Site Reliability Engineers (SRE) play a vital role at any tech company — after all, they’re responsible for making sure websites are running correctly 24/7. So it’s no surprise that a career as a Site Reliability Engineer can be a fairly lucrative path. Glassdoor estimates that the average salary for a Site Reliability Engineer in the U.S. is about $118,000.
But as with any other job, your salary will depend on factors like where you live and how much experience you have. Let’s take a look at some of the biggest factors determining your pay as a Site Reliability Engineer.
What determines your pay as a Site Reliability Engineer?
There are a few different factors that will determine your salary as an engineer. Below are the four main categories to consider:
According to Indeed, most potential employers prefer that a Site Reliability Engineer candidate holds a bachelor’s degree in computer science or another related field. Some Site Reliability Engineers also earn software development certificates to appeal to employers. Others study and work as DevOps Engineers or Software Engineers to gain the education and work experience to move on to becoming an SRE.
Knowing certain programming languages can also affect the average Site Reliability Engineer’s salary, according to Payscale. Here are just a few examples:
Naturally, the more time you work in a career, the more skills you’ll acquire to move up the ladder. Years of experience in a relevant field before beginning a career in site reliability engineering will no doubt get you an interview. But the years of experience working specifically as an SRE is generally the key to a bigger paycheck.
There are five basic levels of experience and average salary expectations for a Site Reliability Engineer. Here’s a breakdown of those levels and the accompanying salary averages:
- Entry level (<1 year): Glassdoor estimates that an entry-level Site Reliability Engineer can make an average of $107,567 per year.
- Early career (1-3 years): At this phase, the average salary is roughly $116,049 a year.
- Mid career (4-6 years): Salary expectations usually increase to around $121,741 annually.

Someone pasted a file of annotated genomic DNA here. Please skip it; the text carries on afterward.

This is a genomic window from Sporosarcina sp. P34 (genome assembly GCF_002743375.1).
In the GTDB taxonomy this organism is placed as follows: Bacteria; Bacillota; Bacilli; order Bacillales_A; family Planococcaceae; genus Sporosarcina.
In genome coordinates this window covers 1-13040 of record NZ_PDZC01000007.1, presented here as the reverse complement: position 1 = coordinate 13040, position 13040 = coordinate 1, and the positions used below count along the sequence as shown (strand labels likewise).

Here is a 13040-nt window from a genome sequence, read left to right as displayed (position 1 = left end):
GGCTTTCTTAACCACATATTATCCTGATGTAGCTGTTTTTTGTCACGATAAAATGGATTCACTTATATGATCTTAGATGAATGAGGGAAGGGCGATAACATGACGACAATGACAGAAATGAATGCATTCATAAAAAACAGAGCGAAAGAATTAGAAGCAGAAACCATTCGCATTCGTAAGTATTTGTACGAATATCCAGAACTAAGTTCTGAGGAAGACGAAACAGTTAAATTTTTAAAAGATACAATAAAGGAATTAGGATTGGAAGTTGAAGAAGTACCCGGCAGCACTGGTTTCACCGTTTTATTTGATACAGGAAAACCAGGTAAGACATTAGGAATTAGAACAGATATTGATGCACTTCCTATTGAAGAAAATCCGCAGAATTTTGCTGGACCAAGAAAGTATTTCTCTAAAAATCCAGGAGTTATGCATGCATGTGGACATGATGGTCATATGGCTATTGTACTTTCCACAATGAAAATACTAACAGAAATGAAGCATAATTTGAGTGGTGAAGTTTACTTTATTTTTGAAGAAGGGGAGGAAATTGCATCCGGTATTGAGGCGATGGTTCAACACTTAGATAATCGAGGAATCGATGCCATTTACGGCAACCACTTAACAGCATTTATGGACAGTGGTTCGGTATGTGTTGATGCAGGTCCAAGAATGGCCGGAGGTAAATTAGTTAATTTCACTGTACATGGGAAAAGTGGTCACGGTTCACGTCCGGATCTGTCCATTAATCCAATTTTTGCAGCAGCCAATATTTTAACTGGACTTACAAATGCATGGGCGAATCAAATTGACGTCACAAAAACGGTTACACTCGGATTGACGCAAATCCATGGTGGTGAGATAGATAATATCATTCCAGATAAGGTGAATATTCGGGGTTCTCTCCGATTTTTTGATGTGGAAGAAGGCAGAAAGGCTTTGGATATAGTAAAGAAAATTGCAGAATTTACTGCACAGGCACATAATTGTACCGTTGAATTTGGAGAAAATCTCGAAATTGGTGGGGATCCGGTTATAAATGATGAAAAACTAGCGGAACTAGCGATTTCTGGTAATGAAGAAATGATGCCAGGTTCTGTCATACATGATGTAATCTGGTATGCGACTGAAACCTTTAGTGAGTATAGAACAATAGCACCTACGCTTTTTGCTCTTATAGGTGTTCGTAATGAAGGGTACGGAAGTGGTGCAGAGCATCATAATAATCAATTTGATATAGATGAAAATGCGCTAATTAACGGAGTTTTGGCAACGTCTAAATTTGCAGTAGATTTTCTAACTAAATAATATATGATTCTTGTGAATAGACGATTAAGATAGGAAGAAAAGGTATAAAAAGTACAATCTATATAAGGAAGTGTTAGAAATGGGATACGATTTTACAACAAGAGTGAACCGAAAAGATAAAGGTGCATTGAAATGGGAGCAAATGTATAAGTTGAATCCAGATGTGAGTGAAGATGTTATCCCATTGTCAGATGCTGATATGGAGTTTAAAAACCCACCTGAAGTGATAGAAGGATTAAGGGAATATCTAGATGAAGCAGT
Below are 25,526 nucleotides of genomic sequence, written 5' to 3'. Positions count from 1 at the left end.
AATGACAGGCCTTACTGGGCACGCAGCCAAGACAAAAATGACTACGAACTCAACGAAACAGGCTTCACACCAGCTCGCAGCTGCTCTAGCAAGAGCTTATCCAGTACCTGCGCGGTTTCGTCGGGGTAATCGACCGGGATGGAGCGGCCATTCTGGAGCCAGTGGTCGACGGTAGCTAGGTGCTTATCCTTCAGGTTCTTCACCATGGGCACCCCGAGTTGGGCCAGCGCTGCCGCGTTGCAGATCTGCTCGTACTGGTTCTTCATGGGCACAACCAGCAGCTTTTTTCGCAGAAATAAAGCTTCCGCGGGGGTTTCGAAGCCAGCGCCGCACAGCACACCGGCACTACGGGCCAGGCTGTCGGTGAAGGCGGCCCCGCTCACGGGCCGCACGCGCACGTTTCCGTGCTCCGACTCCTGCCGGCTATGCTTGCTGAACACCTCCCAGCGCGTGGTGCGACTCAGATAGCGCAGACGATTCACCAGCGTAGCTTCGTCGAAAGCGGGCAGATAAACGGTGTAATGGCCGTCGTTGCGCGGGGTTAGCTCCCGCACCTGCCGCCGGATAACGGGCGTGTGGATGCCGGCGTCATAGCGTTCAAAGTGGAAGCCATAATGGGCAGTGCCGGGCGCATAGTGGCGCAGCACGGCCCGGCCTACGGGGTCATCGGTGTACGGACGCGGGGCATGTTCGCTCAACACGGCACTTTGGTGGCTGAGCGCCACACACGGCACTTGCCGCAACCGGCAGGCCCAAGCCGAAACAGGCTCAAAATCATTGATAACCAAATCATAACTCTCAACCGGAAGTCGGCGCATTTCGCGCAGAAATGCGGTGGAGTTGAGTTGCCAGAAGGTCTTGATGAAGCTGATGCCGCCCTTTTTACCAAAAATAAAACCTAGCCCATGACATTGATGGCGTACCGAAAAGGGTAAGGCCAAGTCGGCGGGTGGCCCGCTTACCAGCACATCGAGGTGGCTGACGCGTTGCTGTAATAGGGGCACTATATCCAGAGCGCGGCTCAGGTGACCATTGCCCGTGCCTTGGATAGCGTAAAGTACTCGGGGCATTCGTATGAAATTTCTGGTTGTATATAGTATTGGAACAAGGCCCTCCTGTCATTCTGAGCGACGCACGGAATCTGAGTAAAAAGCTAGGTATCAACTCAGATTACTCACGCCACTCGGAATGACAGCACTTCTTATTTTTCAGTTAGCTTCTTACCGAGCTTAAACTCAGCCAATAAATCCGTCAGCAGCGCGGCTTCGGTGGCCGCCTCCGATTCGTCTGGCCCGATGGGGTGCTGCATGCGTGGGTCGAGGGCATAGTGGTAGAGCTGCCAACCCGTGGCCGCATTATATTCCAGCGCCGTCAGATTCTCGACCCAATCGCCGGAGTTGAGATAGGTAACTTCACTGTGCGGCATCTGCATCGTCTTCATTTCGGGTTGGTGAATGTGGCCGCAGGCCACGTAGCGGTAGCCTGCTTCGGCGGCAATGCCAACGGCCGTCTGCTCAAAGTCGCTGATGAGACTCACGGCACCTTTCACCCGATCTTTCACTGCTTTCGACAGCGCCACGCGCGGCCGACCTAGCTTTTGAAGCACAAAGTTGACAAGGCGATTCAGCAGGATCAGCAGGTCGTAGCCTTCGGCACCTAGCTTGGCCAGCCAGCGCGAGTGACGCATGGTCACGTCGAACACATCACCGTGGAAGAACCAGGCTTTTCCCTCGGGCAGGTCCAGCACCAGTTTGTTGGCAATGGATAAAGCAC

- Experienced (7-9 years): As you near a decade in the field, the current average is about $124,643 yearly.
- Late career (10+ years): Once you reach this phase, the average reaches around $137,638 per year.
As is the case with most jobs, your location can greatly affect your salary as a Site Reliability Engineer, according to Payscale. An employee in San Francisco makes an average of 18.3% over the national average, while someone working in Chicago may make significantly less. Balancing the cost of living with the average pay rate will help to evaluate the salary benefits where you live.
Areas that have a large number of tech-based companies typically offer a higher rate of pay. The bigger tech companies themselves can vary in pay rate, from Google and Apple, which pay an average salary of around $140,000, to Equifax at $93,000, and Microsoft with $114,000. But along with the higher salary may come a competitive job market, which can make a job search potentially more of a challenge.
Site Reliability Engineer is just one job title for someone working in this field of expertise. Different roles can be obtained through years of experience, further education, or in-house training by your employer. Each job title can provide you with a potentially different salary. For example, you may begin work as an entry-level or early-career SRE but can advance to one of the higher-paid positions over time. A few examples of these job titles and their average salaries are:
- Director of Site Reliability Engineering: $172,603
- Senior Site Reliability Engineer: $136,456
- Site Reliability Engineer: $118,439
- Software Reliability Engineer: $113,558
- Lead Site Reliability Engineer: $122,985
How to become a Site Reliability Engineer
Being a Site Reliability Engineer means having a strong set of technical skills (like a command of programming languages, comfort with solving problems using code, and knowledge of major cloud providers), as well as a troubleshooting mindset in order to be an effective problem-solver.
Employers often look for candidates that have a strong background as Web Developers, DevOps Engineers, Software Engineers, or System Administrators. If you’re looking to build your technical skills, take a look at our course catalog to brush up on courses like Java, Go, and Python 3.
Need help applying? Here’s some advice for how to get a job as a Site Reliability Engineer.